My passion for wildlife was stimulated in my teenage years, mainly thanks to my Mum (a biology teacher) who made me look at the world differently and being inspired by writers such as Paul Colinvaux. This early interest developed into biological research in my 20s, when I did practical conservation work in places such as the Comores and Mongolia.
Today, any free time I have I spend pottering around the flatlands of East Anglia or escaping to our hut on the Northumberland coast looking for wildlife and castles with my wife and children.
I studied Biological Sciences at Oxford and Conservation at UCL, and worked at Wildlife and Countryside Link before spending five years as Conservation Director at Plantlife.
I joined the RSPB as Head of Government Affairs in 2004, became Head of Sustainable Development in 2006, before becoming Conservation Director in 2011.
The good news keeps on coming. The latest comes from West Africa showing that dreams can come true...
In 2009, the presidents of Sierra Leone and Liberia met together to announce the dream of a huge trans-boundary park to protect the precious Gola rainforest which straddles their two countries. Yesterday, our BirdLife partner in Liberia, the Society for the Conservation of Nature of Liberia (SCNL) was delighted to inform us that the government has just passed a bill which officially designates 88,000 hectares of Liberia’s rainforest as a national park. Combined with Sierra Leone’s Gola Rainforest National Park created in 2010, this new puzzle piece creates a Greater Gola Landscape which is the largest single block of remaining Upper Guinea Forest. This is a fabulous example of "protecting the best" and contributes to global ambitions for nature and sustainable development.
At one time, our swifts or cuckoos might have migrated over a forest which provided continuous tree cover across most of Sierra Leone, Liberia, south-east Guinea, southern Ivory Coast and south-west Ghana. By 1990, only a fifth of this forest was left. However, it still remains an important site for birds migrating from Europe and beyond.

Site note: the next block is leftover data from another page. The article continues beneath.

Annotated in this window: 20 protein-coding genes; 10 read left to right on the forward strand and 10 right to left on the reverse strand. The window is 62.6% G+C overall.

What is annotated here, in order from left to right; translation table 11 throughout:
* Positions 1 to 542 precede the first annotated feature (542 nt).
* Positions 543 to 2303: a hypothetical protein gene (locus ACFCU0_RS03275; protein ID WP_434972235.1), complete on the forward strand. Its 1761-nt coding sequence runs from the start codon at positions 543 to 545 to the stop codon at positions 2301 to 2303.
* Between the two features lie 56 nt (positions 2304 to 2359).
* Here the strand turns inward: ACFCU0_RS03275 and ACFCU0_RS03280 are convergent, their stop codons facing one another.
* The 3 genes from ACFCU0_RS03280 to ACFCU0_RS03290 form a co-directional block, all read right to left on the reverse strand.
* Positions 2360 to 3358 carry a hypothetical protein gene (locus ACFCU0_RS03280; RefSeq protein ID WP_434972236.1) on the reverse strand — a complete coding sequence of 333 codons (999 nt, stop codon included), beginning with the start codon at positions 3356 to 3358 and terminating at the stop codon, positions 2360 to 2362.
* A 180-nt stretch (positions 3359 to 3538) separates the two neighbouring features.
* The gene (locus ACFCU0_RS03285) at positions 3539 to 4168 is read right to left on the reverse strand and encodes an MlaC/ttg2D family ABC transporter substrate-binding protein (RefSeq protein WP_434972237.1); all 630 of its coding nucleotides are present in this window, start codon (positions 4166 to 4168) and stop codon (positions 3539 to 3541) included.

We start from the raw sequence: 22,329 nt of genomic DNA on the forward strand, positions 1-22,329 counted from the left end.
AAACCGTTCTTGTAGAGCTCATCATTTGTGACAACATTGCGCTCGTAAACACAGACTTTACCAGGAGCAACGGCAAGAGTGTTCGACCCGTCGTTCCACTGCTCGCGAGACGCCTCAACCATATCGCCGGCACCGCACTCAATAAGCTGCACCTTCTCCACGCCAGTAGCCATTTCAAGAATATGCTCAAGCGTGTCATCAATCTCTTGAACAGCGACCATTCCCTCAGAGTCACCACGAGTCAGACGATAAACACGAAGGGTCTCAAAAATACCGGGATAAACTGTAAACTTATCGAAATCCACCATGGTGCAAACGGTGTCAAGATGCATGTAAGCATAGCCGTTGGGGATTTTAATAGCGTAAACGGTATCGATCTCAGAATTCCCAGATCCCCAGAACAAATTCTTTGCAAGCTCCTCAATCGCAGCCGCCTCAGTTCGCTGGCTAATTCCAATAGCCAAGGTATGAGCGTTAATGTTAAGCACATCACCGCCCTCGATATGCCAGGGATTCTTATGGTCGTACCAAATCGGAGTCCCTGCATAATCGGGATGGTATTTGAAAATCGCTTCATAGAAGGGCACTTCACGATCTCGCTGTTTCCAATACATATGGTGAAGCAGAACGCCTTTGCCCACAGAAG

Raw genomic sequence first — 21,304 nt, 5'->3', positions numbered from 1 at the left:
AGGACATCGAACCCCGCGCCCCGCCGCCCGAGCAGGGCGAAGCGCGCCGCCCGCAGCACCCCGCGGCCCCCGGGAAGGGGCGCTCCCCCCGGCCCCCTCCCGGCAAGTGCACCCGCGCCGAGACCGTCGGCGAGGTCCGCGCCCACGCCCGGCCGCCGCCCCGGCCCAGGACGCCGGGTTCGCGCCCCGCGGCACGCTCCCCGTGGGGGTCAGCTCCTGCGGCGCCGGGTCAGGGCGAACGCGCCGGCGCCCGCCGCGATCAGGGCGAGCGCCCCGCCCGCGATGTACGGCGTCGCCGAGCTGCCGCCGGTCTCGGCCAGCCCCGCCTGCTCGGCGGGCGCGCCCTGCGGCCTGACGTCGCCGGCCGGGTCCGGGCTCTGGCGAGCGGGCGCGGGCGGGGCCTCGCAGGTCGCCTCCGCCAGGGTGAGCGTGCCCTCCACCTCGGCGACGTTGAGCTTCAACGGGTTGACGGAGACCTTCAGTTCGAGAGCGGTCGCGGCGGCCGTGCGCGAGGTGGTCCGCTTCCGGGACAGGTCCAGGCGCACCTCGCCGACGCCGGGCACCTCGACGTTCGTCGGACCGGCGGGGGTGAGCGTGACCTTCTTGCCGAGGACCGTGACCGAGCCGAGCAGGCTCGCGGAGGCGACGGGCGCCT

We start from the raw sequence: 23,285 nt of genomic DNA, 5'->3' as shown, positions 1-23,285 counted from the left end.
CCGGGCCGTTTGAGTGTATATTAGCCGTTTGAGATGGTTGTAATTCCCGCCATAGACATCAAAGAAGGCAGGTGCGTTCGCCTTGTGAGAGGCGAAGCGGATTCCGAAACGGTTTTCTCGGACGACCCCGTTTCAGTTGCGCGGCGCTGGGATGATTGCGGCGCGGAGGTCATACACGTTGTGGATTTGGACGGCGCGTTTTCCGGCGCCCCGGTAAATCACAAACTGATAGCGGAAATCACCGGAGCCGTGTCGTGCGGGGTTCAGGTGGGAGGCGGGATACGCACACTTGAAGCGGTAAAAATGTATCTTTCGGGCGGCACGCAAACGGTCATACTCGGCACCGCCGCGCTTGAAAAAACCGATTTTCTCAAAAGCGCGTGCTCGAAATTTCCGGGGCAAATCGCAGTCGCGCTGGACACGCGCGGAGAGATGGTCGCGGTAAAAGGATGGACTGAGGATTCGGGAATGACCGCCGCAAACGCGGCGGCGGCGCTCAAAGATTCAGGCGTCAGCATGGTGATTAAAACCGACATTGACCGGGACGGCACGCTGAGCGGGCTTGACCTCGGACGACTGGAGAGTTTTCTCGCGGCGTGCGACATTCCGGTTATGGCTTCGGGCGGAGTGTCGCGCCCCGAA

Today, as we are all painfully aware, threats to the remaining rainforest are many, from slash and burn agriculture to mining – Gola forest sits on top of large reserves of iron ore, as well as other precious commodities such as gold and diamonds. But thanks to the RSPB’s continuous work in partnership with the Conservation Society of Sierra Leone, SCNL and the respective governments, threats are being resisted.
Gola’s communities have long used the forest resources sustainably for items such as wood and medicinal plants, as well as benefiting from the water and soil erosion protection the forest provides. And through our community and education programmes, local people are becoming ever more aware and proud of their forest’s wildlife treasures. The Greater Gola Landscape has 327 different species of birds – including the endangered Gola malimbe (pictured) – more than 600 species of butterfly, at least 40 amphibian species and 9 species of globally threatened mammals, including pygmy hippopotamus, Western chimpanzee and the African forest elephant.
But while Liberia’s Gola Forest National Park designation is important and cheerful news, the work isn’t finished. Extreme poverty and lack of job opportunities remain a problem for the region. We will continue to support SCNL and the Liberian government to improve the livelihoods of local communities and protect this vital rainforest – for their benefit and for ours - and to ensure that the regions wildlife and the birds that migrate there continue to have this refuge.
For now though, I would like to give three cheers to all who helped make this happen.
Have a great weekend.
I would also like to give three cheers to all involved. A terrific effort and not without the inspiration and guidance from the RSPB/Birdlife International I am sure. Well done to all. Carry on the good work with the local people.